Tuesday, January 24, 2017

What's on My Mind: The Social Media Dilemma

I remember seeing a show many years ago that talked about empathy.  The story went as follows:

Imagine that you are in your car, and someone cuts you off.  You will often react by honking your horn, yelling obscenities, or feeling angry. 

Now imagine that you are walking down the street, and someone cuts you off by bumping into you.  If the other person apologizes, you continue on your way; no harm, no foul.  If not, you may grumble something under your breath, but you are less likely to cause a scene or audibly vocalize your anger.

Why?  When we are in our cars, we feel a sense of protection.  We are yelling at a vehicle, an object.  But when an actual person bumps into us, we are face-to-face with a human being.  We are no longer “protected” by a vehicle, we are forced to look one another in the eye, and, therefore, more likely to be empathetic to the other person's (unintentional) actions. 

I was reminded of this story as I spent another day scrolling through my Facebook page. I began to think that this is what’s happening to us on social media.  We are “protected” in a virtual world.  We aren’t looking people in the face as often when we speak our minds, and, as a result, we seem to be losing our sense of empathy.  

I know that for many this is nothing new; however, I think we are seeing an increase in the lack of empathy that has been taking place.  For example, I stumbled across a political post this morning and clicked on the comment section, only to see comments quickly becoming verbal attacks, the argument nowhere to be found.  Words like, “You are disgusting for thinking this,” “You’re a f*ing idiot,” “Why don't you shut the f* up,” etc.  I wanted to take a break from this, so I went on my neighborhood group page to see what was happening in the neighborhood.  I found myself falling further into the rabbit hole.

I have often wondered when social media turned into what it has now become: both an immense connector and divider at the same time (in the words of Jon Stewart). The trend was moving in this direction before this past year (though many will argue that it has become exacerbated).  Perhaps it’s a by-product of our “tell us what you think” culture.  Perhaps we are becoming more comfortable with using social media as a platform to express how we think or feel.  

Nevertheless, what is unique to social media is how we are communicating our oppositions or disagreements.  In the past we would sit down, face to face with one another, and express how we felt.  Now?  Now we are communicating with a computer screen between us, and like being in the car, there is an inexplicable barrier between “me” and “you” when people don’t see the way the other does.  Or see why the other person does.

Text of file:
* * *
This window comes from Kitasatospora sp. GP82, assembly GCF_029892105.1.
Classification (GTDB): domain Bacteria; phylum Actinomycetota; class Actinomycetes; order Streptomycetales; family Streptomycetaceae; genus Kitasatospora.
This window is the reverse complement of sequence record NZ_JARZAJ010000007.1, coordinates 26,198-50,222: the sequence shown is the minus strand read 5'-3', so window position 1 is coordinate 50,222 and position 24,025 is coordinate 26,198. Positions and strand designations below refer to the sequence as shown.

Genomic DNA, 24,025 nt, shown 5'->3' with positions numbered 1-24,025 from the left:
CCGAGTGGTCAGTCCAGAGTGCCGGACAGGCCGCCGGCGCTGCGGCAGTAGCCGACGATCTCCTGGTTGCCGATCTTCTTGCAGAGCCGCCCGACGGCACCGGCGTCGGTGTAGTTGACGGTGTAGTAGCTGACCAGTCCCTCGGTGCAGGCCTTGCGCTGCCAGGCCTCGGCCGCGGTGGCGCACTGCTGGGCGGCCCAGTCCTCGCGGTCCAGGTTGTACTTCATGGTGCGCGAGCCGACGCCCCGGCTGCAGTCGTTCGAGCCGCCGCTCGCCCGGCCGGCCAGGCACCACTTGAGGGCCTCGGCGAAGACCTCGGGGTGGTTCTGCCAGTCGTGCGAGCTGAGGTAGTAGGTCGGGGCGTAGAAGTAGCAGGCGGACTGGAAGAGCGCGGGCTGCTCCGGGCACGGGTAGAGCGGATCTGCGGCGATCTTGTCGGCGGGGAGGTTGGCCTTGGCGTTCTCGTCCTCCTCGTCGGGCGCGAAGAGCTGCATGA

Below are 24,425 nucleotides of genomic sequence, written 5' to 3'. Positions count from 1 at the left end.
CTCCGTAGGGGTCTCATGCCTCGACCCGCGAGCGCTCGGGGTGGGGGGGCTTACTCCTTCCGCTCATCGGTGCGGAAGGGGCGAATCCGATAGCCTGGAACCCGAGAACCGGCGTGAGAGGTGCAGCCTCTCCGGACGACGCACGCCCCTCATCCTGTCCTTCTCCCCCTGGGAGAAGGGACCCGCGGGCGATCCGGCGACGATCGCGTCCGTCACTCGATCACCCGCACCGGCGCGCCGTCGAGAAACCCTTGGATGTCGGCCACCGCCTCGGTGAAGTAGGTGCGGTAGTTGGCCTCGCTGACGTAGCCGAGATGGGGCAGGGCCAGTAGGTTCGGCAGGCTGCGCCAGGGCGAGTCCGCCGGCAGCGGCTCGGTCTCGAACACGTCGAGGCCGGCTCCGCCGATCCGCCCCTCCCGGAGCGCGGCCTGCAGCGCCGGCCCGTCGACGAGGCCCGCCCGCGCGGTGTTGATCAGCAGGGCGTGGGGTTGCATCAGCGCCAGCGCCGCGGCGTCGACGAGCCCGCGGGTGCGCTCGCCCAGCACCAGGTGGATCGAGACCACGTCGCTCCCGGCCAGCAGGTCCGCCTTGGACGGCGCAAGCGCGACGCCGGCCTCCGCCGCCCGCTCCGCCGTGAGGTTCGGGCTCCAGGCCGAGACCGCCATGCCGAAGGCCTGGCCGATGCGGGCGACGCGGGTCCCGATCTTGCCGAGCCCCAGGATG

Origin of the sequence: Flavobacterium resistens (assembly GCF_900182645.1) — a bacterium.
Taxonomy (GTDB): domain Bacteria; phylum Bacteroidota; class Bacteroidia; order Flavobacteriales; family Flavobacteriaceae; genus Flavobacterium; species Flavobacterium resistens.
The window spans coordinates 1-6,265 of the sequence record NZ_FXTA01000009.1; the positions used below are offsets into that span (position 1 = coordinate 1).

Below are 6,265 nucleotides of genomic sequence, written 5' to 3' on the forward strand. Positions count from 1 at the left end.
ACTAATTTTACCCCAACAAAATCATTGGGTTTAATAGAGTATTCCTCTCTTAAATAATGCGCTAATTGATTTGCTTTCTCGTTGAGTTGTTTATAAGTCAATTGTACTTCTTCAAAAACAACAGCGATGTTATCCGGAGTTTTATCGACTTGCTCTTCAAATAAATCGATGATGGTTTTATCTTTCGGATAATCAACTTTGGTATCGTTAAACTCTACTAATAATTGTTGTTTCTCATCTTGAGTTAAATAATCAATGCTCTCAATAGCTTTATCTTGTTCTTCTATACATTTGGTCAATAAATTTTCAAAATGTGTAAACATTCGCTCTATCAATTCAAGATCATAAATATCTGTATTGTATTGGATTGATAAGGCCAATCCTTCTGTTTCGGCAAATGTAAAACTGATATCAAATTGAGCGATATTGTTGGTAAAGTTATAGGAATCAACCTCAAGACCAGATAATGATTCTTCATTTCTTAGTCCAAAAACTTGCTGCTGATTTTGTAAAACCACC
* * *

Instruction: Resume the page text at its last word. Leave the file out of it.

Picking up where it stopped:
The result?  Verbal attacks on one another.  And when these attacks happen to my own friends or are attacks on what I fundamentally believe and hold to be morally and ethically true, I have been hitting three buttons:  Unfriend.  Unfollow.  Delete.  (I do, however, see the inherent danger in doing that as well.) And that has included deleting my own posts -- posts about what I believe in, links with videos supporting those beliefs, articles where I was shaking my head "yes" over and over -- because I didn't want to have to sort and sift through the comments on that particular day.  I had had enough.  

What I can’t delete, unfortunately, and what I can’t ignore is the impact this is having on my understanding of community.  My understanding of empathy.  I've found myself repeating in my head, "I wonder what Dad would think.  I wonder what my grandparents would say."  They've been gone long before social media made its debut.  But the reality is, even if they were alive today, we would be having that conversation in person...over "coffee milk" on the front porch.

While I don’t know what to do about that in a virtual world, I find that I try to leave it as often as I can.  To reach out to people and meet face to face.  To fight for a cause I think is important.  To pick up a poem, a short story, a play and remember the importance in doing so. But at the end of the day, I still find myself going back.  I guess I still long for the sense of connection, the sense of community that I once found there.  Maybe it still is there, and I’m just having a hard time seeing past the cars that continue to cut me off without recognition or acknowledgement of who I am as a human being.

1 comment:

  1. This is great. And so true. Sometimes social media is also a playground for soiciopaths who benefit even more from the virtuL shell of online vs. IRL.